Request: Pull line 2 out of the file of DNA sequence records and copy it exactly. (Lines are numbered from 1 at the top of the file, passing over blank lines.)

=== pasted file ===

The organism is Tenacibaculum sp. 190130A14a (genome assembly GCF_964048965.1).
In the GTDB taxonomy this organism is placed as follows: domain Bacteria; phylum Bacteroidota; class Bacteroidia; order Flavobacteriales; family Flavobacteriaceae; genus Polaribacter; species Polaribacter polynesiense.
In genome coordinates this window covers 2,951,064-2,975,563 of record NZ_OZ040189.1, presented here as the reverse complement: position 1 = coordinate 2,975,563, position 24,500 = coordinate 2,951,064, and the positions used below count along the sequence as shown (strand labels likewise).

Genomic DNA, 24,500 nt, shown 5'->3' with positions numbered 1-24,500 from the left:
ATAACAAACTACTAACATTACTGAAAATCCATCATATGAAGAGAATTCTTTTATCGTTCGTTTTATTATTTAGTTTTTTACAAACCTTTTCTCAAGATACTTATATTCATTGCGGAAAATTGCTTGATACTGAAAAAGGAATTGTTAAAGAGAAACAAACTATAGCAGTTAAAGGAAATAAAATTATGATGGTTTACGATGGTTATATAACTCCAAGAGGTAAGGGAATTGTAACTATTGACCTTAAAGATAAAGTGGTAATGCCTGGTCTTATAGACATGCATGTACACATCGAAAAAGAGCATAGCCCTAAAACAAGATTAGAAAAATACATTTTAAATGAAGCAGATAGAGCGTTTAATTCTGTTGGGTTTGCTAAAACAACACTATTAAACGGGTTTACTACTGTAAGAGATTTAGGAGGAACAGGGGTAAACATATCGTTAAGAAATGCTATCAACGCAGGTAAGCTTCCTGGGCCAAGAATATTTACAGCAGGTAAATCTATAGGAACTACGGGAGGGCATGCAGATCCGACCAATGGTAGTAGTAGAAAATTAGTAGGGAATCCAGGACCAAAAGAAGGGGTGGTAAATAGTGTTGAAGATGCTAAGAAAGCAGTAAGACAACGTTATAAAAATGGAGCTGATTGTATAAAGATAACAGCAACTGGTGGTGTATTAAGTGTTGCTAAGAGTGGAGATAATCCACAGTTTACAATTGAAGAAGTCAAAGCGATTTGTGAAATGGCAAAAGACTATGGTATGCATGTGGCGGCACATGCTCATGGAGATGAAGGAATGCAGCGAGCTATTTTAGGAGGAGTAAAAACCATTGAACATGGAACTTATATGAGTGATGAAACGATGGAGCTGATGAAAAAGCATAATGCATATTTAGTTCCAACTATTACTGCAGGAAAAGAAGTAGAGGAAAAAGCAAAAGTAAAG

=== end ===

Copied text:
In the GTDB taxonomy this organism is placed as follows: domain Bacteria; phylum Bacteroidota; class Bacteroidia; order Flavobacteriales; family Flavobacteriaceae; genus Polaribacter; species Polaribacter polynesiense.